The busiest subway in the world – over 8 million passengers daily – has a map that is a labyrinth of lines and colours, leaving many visitors confused and disorientated. With over 880 stations on the extended rail network, it’s a Sudoku puzzle figuring out where you want to go. During rush hour, white gloved “train packers” jam people into every square inch of space so the doors can close. Just getting around the stations can be quite a trek, and because each mode of transportation in Tokyo is operated by a different company (including two subway systems), you’ll require a different fare ticket if you transfer. Your best bet is to buy a Suica, a pre-paid card that works on every system, and can even be used for vending machines. Alternatively, the Tokyo Free Kippu allows one day of unlimited travel on all subways, trains and buses.
Canada’s oldest and largest subway system currently has 4 lines, 69 stations and 70 kilometres of track. Typically named for its nearest artery, it carries over a million passenger rides each weekday, and is integrated with streetcars and buses throughout the Toronto Transit Commission. Hanging around the platforms, you may notice some of the two-dozen artworks that breathe life into the system. My favourite is the opposing murals at College station entitled Hockey Knights in Canada. The Montreal Canadiens and Toronto Maple Leafs eternally face off on opposing platforms. Artists have used glass, tiles, and paint to create wonderful works in stations like Spadina, Dupont, St.Clair West and Eglinton. The busiest stations: Bloor (Yonge-University), Yonge (Bloor-Danforth) and St George (Bloor-Danforth).
With an average of 7 million rides each day, Seoul’s Metropolitan Subway is one of the world’s busiest transit systems. Many of its 18 lines are still expanding, with a current total of 560 stations operated by seven different organizations. All signs are in Korean and English, and helpfully for tourists, all announcements are made in Korean and English too. Along with single-journey tickets, various transportation cards work across all the systems, with discounts for kids and seniors. Navigating is fairly easy: each station has a name, number and colour. Transfer stations are clearly marked, and trains are generally very efficient. Ever pushing the technology envelope, the Seoul Subway introduced the world’s first virtual subway supermarket, where passengers use their smart phones to scan QR codes of products (laid out like a shopping shelf) which can be purchased and delivered to their homes.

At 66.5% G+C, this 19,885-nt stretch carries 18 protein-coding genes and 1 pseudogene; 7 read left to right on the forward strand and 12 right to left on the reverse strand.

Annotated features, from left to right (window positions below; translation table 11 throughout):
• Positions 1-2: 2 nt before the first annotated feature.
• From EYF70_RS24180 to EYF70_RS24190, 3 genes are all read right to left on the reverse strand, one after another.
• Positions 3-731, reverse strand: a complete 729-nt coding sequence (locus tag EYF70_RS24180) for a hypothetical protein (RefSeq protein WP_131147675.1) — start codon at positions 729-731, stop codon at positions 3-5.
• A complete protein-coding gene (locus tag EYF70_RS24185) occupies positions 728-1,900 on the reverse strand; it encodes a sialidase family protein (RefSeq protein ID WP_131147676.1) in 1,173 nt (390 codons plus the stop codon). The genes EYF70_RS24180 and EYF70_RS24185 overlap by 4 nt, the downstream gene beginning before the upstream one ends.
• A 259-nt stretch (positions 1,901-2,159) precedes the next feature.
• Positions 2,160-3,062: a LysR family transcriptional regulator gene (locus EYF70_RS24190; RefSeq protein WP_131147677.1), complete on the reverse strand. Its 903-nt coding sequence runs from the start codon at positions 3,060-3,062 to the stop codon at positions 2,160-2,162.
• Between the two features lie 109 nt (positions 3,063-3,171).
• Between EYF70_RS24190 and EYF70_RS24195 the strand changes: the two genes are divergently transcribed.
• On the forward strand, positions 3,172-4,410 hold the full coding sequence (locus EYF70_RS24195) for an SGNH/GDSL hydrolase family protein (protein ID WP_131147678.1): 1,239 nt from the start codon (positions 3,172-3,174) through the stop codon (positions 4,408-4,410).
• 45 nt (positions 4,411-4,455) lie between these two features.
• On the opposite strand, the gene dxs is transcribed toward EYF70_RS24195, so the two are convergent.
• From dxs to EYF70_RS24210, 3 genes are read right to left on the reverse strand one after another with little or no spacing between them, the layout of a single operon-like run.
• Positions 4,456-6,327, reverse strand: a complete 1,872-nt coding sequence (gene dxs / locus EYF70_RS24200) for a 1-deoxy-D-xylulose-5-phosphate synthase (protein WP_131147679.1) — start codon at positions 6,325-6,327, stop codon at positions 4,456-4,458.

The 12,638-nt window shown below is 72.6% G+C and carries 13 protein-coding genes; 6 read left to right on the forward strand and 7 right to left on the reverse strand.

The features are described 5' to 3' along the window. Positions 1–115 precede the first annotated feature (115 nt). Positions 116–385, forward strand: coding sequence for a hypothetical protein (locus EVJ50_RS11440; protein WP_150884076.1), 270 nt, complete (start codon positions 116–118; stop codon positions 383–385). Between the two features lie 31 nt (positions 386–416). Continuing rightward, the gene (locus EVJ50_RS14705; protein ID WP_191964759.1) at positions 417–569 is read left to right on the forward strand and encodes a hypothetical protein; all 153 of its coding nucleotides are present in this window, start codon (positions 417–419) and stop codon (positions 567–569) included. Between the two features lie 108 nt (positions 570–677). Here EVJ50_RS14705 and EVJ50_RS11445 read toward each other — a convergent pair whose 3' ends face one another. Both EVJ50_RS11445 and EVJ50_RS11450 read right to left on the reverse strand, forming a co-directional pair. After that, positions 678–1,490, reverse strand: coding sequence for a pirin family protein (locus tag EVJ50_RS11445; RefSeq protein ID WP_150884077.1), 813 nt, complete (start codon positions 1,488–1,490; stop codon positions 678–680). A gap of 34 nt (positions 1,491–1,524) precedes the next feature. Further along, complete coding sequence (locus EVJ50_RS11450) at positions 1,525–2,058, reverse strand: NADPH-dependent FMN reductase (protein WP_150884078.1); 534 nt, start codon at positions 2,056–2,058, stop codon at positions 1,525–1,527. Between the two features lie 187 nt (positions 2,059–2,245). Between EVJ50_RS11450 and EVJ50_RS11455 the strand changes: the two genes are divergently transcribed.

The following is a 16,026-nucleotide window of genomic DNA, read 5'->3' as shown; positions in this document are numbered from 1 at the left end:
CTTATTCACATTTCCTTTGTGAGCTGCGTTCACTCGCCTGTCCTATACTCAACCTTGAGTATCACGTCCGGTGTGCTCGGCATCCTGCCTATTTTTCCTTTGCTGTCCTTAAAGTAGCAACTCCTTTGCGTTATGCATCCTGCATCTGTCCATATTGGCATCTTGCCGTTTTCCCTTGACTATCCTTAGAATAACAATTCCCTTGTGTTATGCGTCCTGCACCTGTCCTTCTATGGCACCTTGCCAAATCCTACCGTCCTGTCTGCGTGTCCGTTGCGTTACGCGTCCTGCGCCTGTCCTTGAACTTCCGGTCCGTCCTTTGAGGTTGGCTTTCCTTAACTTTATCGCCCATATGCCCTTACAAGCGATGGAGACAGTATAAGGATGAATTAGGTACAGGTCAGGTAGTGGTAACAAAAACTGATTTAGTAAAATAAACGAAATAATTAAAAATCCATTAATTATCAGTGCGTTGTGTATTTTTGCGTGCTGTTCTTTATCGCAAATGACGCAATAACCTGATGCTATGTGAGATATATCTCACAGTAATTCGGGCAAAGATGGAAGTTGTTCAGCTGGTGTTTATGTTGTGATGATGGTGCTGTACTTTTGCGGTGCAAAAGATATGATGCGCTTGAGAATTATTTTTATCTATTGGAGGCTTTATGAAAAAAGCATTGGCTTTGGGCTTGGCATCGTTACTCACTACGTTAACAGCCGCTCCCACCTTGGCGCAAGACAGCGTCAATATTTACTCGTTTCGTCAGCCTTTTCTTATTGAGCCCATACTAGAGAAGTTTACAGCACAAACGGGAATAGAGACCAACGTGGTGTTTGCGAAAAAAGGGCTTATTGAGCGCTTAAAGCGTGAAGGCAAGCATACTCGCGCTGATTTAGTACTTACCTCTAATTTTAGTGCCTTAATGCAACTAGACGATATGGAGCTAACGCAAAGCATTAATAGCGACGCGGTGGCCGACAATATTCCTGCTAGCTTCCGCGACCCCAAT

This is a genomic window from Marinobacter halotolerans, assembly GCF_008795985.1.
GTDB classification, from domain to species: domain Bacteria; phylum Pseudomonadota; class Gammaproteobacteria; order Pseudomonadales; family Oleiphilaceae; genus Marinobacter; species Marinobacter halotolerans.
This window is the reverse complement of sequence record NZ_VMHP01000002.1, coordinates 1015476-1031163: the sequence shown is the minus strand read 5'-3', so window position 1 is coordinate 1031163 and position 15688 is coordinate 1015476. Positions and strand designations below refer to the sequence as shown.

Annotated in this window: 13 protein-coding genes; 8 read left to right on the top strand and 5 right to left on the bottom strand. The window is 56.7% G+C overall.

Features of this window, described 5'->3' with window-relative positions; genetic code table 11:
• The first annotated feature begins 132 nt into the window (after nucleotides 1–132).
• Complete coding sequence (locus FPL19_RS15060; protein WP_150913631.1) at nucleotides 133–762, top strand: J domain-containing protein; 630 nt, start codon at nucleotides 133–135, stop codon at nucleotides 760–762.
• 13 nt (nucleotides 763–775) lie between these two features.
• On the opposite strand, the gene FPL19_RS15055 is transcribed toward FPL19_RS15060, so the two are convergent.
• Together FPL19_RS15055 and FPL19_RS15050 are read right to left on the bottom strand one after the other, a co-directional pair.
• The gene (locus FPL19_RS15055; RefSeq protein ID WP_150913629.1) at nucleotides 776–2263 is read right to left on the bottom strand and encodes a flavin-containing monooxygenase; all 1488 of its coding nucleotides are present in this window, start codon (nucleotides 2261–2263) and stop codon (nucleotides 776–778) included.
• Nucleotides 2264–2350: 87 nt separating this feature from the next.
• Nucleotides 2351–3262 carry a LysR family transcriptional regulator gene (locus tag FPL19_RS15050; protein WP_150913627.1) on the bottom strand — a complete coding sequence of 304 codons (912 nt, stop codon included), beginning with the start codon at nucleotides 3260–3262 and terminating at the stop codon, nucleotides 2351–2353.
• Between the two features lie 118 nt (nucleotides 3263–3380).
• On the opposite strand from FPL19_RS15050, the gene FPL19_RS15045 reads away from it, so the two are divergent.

South America’s most extensive and expanding subway system is in the Chilean capital of Santiago, with 105 stations servicing five lines and over one hundred kilometres of track. Inspired by Montreal, three of the tracks use rubber-tired cars, and like Montreal, art features prominently inside the stations. Over 45km of new track will be laid in the next few years alone, highlighting the success of the government’s overhaul of the city’s public transport system. Line 1, servicing downtown Santiago, is the city’s busiest track. Bike lockers at various stations have further eased the traffic congestion in the city. When a massive 8.8 Richter scale earthquake hit Chile in 2010, the Metro held up strong, with only station closed for superficial repairs.
Glamping, short form for glamorous camping, promises all the rugged adventure of the outdoors, with the velvet luxury touch of high-end comfort. A growing trend in the world of modern travel, here’s my first round of picks from Canada and around the world:
Clayoquot Wilderness Resort, BC
Lets kick off on Vancouver Island’s Clayoquot Wilderness Resort (pictured above), which offers 20 luxury tents, connected by cedar boardwalk under a rainforest canopy. Each tent has antique furniture, thick rugs, wood stoves, and a shower house, blending opulence and wilderness at the mouth of the Bedwell River.